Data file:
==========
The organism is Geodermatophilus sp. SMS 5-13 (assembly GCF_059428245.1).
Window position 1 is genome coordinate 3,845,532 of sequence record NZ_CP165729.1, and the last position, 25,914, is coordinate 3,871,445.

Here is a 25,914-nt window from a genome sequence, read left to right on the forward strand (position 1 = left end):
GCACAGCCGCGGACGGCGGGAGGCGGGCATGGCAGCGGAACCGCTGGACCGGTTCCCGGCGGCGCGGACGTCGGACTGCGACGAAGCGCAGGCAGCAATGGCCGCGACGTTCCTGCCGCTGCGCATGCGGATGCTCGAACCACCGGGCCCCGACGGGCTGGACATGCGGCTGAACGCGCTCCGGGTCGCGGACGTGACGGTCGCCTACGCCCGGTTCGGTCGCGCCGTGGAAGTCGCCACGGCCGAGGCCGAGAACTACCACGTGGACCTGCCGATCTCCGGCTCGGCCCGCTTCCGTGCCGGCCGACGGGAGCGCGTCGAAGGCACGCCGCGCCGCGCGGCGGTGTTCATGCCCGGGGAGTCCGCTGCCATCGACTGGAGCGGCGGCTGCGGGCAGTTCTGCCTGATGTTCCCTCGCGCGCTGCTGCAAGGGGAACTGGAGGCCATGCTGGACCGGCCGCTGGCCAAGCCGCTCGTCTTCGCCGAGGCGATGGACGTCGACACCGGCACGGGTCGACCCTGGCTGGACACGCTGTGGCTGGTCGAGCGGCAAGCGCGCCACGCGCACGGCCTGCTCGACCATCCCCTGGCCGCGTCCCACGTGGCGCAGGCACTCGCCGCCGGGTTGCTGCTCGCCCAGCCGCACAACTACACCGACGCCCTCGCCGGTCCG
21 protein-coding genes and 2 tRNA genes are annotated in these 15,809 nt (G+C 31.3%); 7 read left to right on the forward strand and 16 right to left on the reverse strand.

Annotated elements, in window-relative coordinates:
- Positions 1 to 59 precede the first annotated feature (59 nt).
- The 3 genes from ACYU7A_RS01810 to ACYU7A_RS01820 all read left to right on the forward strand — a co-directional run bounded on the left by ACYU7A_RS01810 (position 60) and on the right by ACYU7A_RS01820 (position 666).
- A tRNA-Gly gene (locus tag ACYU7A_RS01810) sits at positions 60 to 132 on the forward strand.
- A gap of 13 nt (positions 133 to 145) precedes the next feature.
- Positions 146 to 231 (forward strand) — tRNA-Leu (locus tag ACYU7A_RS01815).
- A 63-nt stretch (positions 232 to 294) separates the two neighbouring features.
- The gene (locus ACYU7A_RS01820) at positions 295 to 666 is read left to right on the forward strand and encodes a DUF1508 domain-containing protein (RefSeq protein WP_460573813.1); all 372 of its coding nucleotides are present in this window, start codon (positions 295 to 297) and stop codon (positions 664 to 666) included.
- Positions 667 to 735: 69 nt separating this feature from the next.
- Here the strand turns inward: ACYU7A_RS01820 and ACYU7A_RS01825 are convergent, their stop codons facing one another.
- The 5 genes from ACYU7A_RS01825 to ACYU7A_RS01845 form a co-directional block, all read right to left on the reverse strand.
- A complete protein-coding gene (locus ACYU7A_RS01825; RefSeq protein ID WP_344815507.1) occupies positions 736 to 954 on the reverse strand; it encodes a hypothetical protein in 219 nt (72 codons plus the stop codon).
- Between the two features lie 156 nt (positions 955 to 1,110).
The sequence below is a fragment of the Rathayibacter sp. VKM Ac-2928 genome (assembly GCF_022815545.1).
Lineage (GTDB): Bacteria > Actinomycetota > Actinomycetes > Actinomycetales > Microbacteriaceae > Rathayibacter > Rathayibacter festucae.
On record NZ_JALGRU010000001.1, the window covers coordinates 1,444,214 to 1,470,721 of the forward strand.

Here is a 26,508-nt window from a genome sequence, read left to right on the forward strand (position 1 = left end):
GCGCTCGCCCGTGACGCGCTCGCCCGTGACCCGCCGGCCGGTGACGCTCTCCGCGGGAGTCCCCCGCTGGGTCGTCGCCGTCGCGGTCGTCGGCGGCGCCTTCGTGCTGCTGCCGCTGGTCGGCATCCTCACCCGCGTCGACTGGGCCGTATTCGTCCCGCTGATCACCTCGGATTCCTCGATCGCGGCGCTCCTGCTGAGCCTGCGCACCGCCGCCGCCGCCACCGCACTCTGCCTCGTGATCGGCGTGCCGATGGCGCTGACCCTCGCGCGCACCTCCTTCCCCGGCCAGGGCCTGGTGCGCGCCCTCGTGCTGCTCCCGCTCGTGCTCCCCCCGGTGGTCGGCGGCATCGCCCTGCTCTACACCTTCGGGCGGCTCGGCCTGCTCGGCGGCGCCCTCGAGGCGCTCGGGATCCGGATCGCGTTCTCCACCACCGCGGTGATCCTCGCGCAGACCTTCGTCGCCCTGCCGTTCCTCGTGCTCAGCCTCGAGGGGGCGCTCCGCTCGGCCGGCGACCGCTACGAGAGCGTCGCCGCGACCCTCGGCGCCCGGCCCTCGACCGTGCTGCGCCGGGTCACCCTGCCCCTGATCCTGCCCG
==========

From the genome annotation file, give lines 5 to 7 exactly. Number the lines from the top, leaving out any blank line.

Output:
21 protein-coding genes and 2 tRNA genes are annotated in these 15,809 nt (G+C 31.3%); 7 read left to right on the forward strand and 16 right to left on the reverse strand.

Annotated elements, in window-relative coordinates:
- Positions 1 to 59 precede the first annotated feature (59 nt).